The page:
e and I had our worst day yet. He was mad at me. I was mad at him. He screamed. We both cried. Naps were a bust. It was just really really bad. Can’t say why. I can say I shouldn’t have been frustrated or angry or mad. This kid is clearly going through a lot and has so many huge feelings and is such a small small person and I should have held his hand and gave him a hug and helped him work through them instead of having to take a time out of my own. I shouldn’t have taken it personally, because it wasn’t personal. I have so so much to learn. I have so much growing to do myself.
A’s schedule is early. He wakes up at 0330 to workout at 0400, and then coaches at 0515 and 0600 before going into regular suit and tie work. He now has a regular morning crew, working out with him early and then doing the later classes too. He’s so happy and it’s so so great.
And the salt of the day: Fatal Distraction..
I can’t stop crying.
Hankster finished his eagle-scout project! (In one day!) We’ve been talking about it since he was 8.
I always give bean the spoons while I’m unloading the dishwasher. He takes them out of the utensil cage and puts them back in, takes them out and puts them back in, takes them out and throws them on the floor. Finished with the dishes, I pulled out some blueberries from the fridge and placed them in a small bowl for him. He looked at the bowl, looked around, looked at the bowl again, looked up at me for a while, the finally, gingerly, picked up a large spoon that was still on the floor and began to the painstaking process of trying to spoon the blueberries one by one. He usually eats blueberries with his fingers, but this was the first time he had a bowl of blueberries (I usually give them to him one by one) and the bowl must have signaled the necessity of a spoon. Not being provided one (he has a very special spoon) he did what he could with what he had available to him. With him, smiles are so easy.
On our anniversary, I was reading in bed next to A and right before he drifted off, (in truth I thought he was already gone,) he kissed me on my elbow.
For the first time in his life, bean let me put him down in the middle of his nap. I stayed with him, but I did things I normally can’t do when I’ve wrapped him or he’s sleeping on me: reading and taking notes, knitting, not sweating…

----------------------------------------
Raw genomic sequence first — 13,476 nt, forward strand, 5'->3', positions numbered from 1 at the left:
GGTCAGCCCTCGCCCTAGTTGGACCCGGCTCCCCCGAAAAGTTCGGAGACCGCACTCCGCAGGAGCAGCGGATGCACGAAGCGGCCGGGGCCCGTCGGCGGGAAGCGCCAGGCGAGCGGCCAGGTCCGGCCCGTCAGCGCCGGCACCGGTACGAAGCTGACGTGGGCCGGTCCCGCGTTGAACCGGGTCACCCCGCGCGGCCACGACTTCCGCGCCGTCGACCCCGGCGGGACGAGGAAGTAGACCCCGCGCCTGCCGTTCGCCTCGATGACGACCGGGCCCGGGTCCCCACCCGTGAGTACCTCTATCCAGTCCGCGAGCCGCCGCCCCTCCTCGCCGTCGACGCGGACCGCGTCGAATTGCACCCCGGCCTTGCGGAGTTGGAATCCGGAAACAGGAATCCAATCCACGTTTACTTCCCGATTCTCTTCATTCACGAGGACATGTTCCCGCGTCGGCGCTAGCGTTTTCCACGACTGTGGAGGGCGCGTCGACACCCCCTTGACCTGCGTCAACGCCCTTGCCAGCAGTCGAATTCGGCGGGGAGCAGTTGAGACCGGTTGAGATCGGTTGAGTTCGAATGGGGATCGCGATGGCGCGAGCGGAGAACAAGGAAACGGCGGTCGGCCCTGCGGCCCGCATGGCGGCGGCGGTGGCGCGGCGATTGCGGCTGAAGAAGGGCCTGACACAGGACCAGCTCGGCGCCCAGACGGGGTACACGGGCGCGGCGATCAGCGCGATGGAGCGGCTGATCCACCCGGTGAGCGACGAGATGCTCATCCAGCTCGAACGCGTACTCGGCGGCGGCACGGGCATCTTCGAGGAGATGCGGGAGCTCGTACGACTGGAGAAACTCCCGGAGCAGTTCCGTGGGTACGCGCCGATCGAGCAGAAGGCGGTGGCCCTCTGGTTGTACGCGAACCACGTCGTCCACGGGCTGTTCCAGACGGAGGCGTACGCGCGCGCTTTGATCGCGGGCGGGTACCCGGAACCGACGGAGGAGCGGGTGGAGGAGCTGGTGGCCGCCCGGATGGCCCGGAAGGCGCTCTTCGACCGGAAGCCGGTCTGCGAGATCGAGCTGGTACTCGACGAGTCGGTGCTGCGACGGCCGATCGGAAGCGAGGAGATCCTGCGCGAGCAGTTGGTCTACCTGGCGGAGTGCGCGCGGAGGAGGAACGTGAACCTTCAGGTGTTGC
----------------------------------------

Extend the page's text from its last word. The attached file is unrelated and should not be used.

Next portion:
Bean has a new tooth coming in.
On Memorial Day, A and I did Murph: 1 mile run, 100 pull-ups (ring rows for me), 200 push ups, 300 squats, and another 1 mile run. We did it an hour apart, but we both finished in 40 minutes and change. Two best parts: first, remembering the soldiers, the sailors, the marines, the coast guard, and the airmen who died for us, for our freedom, for lives which are worth living. Second, remembering the first time I attempted this workout with A, doing it completely wrong (100 of each movement vice the rep scheme shown above,) taking over an hour to do so, and thinking there was no way I’d ever be able to do anything even close. That was three years ago. A came up to me afterward and told me what a great job I did and we smiled at how far we’ve come, and how far we have to go. I’ve never felt connected to A at the gym; he’s so personable and so friendly and so outgoing, plus a coach, we always go our separate ways. That moment we had, where he came up to me and smiled at me and spoke with me, I finally felt like I was wanted. I finally felt like I belonged.
We saw a butterfly. bean was on my back and boom was being stubborn and a butterfly flew up from the flowers and all around us before she went on her merry way. bean tracked her flight while she was in sight, a smile of wonder on his sweet face.
I know A coached at the police station, he always coaches at the police station on Wednesdays, but I’m not sure of much else. Those moments through the day, gone.
But I’m pretty sure I lived them and I’m glad for that.
Friday rolled around and I certainly wished there were some cooked in the kitchen. A cook, a baker, and a pastry chef would have been money. Alas, there was only me (and A, but I was far too stubborn to accept help!)
The first batch of cupcakes were awful. The frosting was a success, but too sweet for e. The smash cake was so hard it was unshmashable, and the prospect of the gathering of the two families together was giving me nightmares.
Fun was interspersed, as it always is: we strolled through Del Ray Variety and ordered red balloons and blue balloons, and we stopped by Swing’s for some sustenance. We held hands as we held bean, and it was all perfectly fine.
It’s clear, dear reader, that my resolution to return to writing every day is long gone and failing, but I am making a last ditch effort to recall the frenzy of sameness and the lazy activity that blundered through these past ten days.
First, in those days after bean turned the great big “one,” we measured and weighed and tested him all in a cold germs room called the pediatrician’s office. He is growing tall and weighs one pound more than he did eight weeks ago. His head continues to fall in the 97th percentile. Though he is not yet walking (it seems most of his peers are!) his pincer skills are impressive, and he successfully placed the block in the cup.
We escaped unpinched and unpricked. A is unconvinced and I am un-fooled.